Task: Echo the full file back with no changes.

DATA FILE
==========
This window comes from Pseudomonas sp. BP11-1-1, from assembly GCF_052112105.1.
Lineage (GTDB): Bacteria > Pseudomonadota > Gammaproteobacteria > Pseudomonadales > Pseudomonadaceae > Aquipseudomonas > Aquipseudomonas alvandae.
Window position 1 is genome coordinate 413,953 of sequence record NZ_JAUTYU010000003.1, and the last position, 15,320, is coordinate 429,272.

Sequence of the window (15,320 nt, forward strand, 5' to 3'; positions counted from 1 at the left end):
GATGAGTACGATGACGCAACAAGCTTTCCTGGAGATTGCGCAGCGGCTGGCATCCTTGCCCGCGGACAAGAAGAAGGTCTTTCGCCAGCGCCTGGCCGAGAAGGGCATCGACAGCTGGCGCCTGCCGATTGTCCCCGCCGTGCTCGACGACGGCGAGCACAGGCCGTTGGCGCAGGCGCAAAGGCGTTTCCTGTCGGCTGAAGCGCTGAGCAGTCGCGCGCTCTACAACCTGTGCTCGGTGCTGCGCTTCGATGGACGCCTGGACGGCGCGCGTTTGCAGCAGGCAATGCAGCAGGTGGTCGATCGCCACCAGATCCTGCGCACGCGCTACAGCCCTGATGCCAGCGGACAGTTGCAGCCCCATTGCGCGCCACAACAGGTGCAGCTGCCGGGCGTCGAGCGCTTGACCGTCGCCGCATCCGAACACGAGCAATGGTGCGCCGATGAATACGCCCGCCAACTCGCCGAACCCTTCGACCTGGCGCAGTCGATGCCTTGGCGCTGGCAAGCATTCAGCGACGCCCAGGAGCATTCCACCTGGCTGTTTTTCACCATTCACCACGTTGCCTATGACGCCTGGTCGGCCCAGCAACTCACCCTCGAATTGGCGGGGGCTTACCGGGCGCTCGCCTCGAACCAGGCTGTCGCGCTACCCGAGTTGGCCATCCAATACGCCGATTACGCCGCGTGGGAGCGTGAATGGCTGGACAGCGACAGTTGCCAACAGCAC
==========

This window comes from Pseudomonas sp. BP11-1-1, from assembly GCF_052112105.1.
Lineage (GTDB): Bacteria > Pseudomonadota > Gammaproteobacteria > Pseudomonadales > Pseudomonadaceae > Aquipseudomonas > Aquipseudomonas alvandae.
Window position 1 is genome coordinate 413,953 of sequence record NZ_JAUTYU010000003.1, and the last position, 15,320, is coordinate 429,272.

Sequence of the window (15,320 nt, forward strand, 5' to 3'; positions counted from 1 at the left end):
GATGAGTACGATGACGCAACAAGCTTTCCTGGAGATTGCGCAGCGGCTGGCATCCTTGCCCGCGGACAAGAAGAAGGTCTTTCGCCAGCGCCTGGCCGAGAAGGGCATCGACAGCTGGCGCCTGCCGATTGTCCCCGCCGTGCTCGACGACGGCGAGCACAGGCCGTTGGCGCAGGCGCAAAGGCGTTTCCTGTCGGCTGAAGCGCTGAGCAGTCGCGCGCTCTACAACCTGTGCTCGGTGCTGCGCTTCGATGGACGCCTGGACGGCGCGCGTTTGCAGCAGGCAATGCAGCAGGTGGTCGATCGCCACCAGATCCTGCGCACGCGCTACAGCCCTGATGCCAGCGGACAGTTGCAGCCCCATTGCGCGCCACAACAGGTGCAGCTGCCGGGCGTCGAGCGCTTGACCGTCGCCGCATCCGAACACGAGCAATGGTGCGCCGATGAATACGCCCGCCAACTCGCCGAACCCTTCGACCTGGCGCAGTCGATGCCTTGGCGCTGGCAAGCATTCAGCGACGCCCAGGAGCATTCCACCTGGCTGTTTTTCACCATTCACCACGTTGCCTATGACGCCTGGTCGGCCCAGCAACTCACCCTCGAATTGGCGGGGGCTTACCGGGCGCTCGCCTCGAACCAGGCTGTCGCGCTACCCGAGTTGGCCATCCAATACGCCGATTACGCCGCGTGGGAGCGTGAATGGCTGGACAGCGACAGTTGCCAACAGCAC